Super! Good visualisation! As you move

**away**from the centre of the merry-go-round, there is**more empty**space. Which means that you can have more horses there.Back to electrons! We said that electrons go around the nucleus in orbits. The number of orbits depends on how many electrons are there in the atom. The orbits are labelled by numbers. As you can see, the number can be \(n = 1,\, 2, \, 3, \, \ldots\).

A given orbit with number \(n\) can hold a maximum of \(2 n^2\) electrons. So, for example, the \(n = 3\) orbit can hold \(2 \times 3^2 = 18\) electrons.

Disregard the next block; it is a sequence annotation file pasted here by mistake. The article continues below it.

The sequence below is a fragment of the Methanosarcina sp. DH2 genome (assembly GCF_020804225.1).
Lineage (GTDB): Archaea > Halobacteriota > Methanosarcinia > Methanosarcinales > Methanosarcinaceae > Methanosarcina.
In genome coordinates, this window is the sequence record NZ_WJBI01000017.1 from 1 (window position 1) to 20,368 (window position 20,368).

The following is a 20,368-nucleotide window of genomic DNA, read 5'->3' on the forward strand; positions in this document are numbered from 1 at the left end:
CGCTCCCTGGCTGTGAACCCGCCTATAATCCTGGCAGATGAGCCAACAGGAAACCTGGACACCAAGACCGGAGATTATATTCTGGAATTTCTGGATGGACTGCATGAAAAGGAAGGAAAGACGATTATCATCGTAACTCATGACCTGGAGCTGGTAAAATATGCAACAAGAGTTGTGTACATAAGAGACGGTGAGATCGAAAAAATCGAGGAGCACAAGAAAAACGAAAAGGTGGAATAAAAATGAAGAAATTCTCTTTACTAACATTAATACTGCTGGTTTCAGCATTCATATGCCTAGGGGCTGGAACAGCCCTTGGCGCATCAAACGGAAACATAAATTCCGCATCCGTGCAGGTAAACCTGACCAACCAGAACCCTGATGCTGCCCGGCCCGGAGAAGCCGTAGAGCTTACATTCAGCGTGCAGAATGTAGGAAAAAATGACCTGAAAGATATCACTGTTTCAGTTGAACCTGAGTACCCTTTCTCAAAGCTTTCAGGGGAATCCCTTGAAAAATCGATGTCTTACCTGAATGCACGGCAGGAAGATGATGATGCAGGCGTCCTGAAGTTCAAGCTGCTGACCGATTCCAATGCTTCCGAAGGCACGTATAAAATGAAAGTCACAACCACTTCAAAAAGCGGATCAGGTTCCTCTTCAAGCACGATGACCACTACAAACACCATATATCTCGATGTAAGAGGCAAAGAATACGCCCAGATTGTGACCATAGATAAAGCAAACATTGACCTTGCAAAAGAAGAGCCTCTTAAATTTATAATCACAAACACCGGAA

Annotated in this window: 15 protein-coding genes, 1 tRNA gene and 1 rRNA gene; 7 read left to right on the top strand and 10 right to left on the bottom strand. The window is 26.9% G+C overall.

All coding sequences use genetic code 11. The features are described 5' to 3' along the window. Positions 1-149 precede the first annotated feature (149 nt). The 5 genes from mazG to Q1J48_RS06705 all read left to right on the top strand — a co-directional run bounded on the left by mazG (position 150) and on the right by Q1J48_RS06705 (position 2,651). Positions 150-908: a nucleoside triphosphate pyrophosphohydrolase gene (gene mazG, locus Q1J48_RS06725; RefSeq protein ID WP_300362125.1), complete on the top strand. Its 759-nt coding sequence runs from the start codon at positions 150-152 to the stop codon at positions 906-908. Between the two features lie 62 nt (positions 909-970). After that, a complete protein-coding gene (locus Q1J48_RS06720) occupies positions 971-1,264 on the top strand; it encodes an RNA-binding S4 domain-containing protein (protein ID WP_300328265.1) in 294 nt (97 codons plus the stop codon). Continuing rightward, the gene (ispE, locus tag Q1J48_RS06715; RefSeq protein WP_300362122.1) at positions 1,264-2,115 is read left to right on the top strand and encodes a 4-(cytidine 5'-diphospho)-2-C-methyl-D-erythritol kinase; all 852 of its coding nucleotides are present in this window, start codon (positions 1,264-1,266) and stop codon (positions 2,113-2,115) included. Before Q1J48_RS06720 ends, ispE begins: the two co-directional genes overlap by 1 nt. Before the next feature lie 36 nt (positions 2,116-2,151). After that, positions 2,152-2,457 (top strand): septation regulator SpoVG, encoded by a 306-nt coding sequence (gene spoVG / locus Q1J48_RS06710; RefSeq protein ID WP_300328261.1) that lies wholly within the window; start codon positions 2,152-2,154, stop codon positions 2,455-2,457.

A given orbit with number \(n\) can hold a maximum of \(2 n^2\) electrons. So, for example, the \(n = 3\) orbit can hold \(2 \times 3^2 = 18\) electrons.

How many electrons can the \(n=4\) orbit hold?

- \(16\)
- \(8\)
- \(24\)
- \(32\)